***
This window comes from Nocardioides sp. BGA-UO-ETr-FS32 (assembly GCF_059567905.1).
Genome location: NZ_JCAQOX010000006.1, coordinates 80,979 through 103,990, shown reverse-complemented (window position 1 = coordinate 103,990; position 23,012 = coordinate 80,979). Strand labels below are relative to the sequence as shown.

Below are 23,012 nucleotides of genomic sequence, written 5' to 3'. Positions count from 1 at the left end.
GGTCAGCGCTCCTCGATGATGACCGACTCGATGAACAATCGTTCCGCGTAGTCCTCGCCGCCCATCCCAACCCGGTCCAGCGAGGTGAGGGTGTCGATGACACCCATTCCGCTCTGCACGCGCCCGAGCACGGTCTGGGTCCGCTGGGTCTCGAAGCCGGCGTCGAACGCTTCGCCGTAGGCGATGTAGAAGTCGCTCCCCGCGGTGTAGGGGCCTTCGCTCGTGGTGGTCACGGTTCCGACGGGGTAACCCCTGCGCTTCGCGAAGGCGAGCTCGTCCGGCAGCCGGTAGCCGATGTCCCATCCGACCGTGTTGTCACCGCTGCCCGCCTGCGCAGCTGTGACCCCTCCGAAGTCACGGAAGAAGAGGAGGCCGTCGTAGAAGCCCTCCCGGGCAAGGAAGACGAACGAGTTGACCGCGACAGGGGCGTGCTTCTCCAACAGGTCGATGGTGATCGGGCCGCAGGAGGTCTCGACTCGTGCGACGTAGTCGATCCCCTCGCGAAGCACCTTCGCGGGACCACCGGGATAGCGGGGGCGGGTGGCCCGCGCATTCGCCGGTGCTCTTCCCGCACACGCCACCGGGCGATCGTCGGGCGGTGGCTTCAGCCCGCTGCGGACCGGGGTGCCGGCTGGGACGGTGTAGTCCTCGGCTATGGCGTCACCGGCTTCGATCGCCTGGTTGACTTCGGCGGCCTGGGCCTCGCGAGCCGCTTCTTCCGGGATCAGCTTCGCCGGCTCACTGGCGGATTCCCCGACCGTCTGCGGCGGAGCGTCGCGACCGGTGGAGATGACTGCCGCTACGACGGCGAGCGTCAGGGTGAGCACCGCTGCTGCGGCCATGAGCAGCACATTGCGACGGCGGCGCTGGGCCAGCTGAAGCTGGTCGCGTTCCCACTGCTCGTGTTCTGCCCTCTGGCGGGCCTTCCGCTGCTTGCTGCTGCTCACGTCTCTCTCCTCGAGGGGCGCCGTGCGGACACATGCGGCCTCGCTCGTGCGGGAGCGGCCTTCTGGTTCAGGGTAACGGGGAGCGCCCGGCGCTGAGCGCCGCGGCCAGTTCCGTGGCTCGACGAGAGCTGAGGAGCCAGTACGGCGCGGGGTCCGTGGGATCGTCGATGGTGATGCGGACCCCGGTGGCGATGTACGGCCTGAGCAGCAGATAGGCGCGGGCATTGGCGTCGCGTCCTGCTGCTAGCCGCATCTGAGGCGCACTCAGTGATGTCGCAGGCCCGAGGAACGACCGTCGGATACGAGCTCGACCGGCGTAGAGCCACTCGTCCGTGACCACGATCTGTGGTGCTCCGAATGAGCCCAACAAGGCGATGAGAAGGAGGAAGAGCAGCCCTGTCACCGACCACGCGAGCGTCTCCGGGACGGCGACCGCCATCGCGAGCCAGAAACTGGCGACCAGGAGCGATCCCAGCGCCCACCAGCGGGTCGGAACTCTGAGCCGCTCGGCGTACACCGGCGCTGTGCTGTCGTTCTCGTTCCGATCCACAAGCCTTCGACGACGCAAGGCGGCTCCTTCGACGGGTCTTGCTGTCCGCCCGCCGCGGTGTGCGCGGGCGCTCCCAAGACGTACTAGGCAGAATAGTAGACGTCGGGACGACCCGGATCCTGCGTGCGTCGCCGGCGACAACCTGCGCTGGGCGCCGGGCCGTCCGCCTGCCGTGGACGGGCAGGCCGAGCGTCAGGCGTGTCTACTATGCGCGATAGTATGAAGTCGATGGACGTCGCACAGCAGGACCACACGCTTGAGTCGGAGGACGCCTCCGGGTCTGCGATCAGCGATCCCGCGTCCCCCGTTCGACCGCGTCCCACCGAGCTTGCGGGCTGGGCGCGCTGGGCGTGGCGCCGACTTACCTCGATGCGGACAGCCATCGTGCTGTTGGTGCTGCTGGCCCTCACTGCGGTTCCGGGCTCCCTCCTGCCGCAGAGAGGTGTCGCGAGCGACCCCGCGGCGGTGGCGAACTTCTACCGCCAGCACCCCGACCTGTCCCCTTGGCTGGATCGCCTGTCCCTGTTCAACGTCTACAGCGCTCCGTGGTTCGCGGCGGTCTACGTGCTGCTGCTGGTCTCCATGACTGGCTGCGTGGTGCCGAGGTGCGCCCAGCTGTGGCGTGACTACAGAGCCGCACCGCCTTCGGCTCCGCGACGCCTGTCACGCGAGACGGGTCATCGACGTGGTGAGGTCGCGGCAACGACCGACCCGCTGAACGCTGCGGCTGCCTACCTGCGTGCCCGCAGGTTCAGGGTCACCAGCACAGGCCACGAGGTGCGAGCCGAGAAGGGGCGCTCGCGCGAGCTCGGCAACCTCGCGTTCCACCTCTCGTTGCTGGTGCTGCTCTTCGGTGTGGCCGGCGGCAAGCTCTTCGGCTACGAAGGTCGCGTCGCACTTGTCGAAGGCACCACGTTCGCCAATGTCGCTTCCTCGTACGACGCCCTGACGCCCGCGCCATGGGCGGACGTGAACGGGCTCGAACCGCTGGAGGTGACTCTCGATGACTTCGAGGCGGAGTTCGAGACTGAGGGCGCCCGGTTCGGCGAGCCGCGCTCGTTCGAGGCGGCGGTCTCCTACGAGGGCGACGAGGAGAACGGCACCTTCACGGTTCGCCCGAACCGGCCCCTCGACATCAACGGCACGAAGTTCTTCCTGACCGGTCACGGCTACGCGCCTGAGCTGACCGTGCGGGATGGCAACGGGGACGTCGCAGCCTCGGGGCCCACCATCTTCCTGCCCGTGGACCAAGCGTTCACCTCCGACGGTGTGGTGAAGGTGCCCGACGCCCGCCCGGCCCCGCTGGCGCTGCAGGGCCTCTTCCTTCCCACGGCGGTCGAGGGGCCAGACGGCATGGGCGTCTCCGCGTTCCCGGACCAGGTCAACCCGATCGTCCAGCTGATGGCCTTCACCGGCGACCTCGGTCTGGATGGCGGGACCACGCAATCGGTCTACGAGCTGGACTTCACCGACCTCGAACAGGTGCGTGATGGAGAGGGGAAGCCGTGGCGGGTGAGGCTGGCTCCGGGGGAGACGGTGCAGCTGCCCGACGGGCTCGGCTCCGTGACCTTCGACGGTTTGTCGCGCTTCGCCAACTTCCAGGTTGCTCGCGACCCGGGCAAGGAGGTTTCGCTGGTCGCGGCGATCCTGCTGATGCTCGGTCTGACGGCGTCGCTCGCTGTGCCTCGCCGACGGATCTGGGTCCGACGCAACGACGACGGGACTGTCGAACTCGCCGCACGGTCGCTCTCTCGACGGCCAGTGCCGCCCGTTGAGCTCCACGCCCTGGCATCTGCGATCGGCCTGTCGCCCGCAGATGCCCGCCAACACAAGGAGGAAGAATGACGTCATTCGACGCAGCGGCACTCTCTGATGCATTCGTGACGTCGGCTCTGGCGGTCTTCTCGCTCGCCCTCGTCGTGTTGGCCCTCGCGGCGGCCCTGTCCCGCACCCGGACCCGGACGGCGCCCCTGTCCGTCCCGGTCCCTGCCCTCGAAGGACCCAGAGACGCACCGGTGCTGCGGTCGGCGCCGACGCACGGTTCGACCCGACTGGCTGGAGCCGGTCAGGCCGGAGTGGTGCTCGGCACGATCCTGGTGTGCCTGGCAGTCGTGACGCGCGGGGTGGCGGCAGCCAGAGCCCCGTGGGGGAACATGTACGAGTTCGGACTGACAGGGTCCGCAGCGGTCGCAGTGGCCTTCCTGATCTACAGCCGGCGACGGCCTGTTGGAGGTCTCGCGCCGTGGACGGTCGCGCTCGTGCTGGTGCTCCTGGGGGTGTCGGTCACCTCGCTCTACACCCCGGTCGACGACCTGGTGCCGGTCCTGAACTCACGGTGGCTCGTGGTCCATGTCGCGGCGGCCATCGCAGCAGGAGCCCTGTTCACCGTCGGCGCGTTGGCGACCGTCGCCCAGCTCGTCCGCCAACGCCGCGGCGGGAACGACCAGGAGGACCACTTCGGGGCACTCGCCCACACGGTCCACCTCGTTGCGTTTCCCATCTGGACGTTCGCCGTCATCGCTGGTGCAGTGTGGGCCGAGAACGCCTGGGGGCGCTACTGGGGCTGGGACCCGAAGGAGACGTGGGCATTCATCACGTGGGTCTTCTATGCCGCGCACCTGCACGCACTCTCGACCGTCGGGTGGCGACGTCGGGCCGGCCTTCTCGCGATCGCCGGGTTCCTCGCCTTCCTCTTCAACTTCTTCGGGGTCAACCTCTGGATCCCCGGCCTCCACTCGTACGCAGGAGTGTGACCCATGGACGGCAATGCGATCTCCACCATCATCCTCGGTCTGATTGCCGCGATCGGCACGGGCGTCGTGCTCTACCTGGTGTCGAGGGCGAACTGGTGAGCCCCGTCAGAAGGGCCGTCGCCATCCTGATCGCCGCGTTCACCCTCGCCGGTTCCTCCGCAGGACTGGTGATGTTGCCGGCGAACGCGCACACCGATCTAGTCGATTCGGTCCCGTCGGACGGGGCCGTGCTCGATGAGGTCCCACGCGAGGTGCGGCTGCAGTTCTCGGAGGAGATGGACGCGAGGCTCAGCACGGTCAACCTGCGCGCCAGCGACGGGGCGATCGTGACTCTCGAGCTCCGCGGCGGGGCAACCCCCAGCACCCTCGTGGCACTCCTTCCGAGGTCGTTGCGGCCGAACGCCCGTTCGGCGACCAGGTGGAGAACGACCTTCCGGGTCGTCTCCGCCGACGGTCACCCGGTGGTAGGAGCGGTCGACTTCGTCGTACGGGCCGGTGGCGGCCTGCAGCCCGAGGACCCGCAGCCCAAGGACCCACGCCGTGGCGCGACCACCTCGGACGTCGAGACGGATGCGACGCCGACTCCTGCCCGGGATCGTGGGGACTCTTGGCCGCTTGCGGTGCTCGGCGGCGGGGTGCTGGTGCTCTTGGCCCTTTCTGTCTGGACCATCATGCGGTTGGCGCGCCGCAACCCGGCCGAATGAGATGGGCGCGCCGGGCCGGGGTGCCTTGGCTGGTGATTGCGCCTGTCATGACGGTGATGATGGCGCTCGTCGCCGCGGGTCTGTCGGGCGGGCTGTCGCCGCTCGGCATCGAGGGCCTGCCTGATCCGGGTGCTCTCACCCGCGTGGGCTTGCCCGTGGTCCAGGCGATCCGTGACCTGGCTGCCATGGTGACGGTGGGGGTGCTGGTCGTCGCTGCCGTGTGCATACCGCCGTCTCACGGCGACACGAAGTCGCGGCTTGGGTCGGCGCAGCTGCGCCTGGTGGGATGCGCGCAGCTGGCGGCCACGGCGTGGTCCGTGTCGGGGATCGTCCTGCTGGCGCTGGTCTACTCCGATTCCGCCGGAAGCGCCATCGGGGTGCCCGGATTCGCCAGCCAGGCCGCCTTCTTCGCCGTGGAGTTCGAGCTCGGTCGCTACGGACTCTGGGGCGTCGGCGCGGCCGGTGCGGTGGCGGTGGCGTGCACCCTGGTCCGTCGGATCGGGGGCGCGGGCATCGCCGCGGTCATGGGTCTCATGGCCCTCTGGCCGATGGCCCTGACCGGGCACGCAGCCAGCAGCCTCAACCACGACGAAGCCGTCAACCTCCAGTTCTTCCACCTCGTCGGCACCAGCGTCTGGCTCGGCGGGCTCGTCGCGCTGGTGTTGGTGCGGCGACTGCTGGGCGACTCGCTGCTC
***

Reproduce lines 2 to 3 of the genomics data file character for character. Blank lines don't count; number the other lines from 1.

Genome location: NZ_JCAQOX010000006.1, coordinates 80,979 through 103,990, shown reverse-complemented (window position 1 = coordinate 103,990; position 23,012 = coordinate 80,979). Strand labels below are relative to the sequence as shown.

Below are 23,012 nucleotides of genomic sequence, written 5' to 3'. Positions count from 1 at the left end.